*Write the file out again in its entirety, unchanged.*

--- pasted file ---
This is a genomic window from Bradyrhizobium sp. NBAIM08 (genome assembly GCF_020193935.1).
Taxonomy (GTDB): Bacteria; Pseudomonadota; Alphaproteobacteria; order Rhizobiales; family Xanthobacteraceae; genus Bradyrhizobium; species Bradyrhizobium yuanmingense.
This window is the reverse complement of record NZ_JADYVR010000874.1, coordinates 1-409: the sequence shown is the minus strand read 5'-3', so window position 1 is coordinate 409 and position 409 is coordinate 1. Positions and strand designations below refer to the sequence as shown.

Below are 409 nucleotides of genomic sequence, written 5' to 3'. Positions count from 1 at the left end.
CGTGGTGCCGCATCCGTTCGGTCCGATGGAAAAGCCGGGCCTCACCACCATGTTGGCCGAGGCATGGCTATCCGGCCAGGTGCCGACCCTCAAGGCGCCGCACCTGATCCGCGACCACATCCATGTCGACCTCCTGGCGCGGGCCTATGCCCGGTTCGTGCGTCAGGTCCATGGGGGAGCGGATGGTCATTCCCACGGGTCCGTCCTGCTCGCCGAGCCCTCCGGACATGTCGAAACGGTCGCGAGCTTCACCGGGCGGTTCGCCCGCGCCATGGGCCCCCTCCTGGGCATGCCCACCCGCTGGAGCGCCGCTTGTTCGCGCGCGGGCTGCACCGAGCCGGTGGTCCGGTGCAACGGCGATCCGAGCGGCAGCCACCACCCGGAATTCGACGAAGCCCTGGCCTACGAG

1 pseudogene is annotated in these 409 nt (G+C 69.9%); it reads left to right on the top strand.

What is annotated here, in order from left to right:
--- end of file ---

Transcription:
This is a genomic window from Bradyrhizobium sp. NBAIM08 (genome assembly GCF_020193935.1).
Taxonomy (GTDB): Bacteria; Pseudomonadota; Alphaproteobacteria; order Rhizobiales; family Xanthobacteraceae; genus Bradyrhizobium; species Bradyrhizobium yuanmingense.
This window is the reverse complement of record NZ_JADYVR010000874.1, coordinates 1-409: the sequence shown is the minus strand read 5'-3', so window position 1 is coordinate 409 and position 409 is coordinate 1. Positions and strand designations below refer to the sequence as shown.

Below are 409 nucleotides of genomic sequence, written 5' to 3'. Positions count from 1 at the left end.
CGTGGTGCCGCATCCGTTCGGTCCGATGGAAAAGCCGGGCCTCACCACCATGTTGGCCGAGGCATGGCTATCCGGCCAGGTGCCGACCCTCAAGGCGCCGCACCTGATCCGCGACCACATCCATGTCGACCTCCTGGCGCGGGCCTATGCCCGGTTCGTGCGTCAGGTCCATGGGGGAGCGGATGGTCATTCCCACGGGTCCGTCCTGCTCGCCGAGCCCTCCGGACATGTCGAAACGGTCGCGAGCTTCACCGGGCGGTTCGCCCGCGCCATGGGCCCCCTCCTGGGCATGCCCACCCGCTGGAGCGCCGCTTGTTCGCGCGCGGGCTGCACCGAGCCGGTGGTCCGGTGCAACGGCGATCCGAGCGGCAGCCACCACCCGGAATTCGACGAAGCCCTGGCCTACGAG

1 pseudogene is annotated in these 409 nt (G+C 69.9%); it reads left to right on the top strand.

What is annotated here, in order from left to right: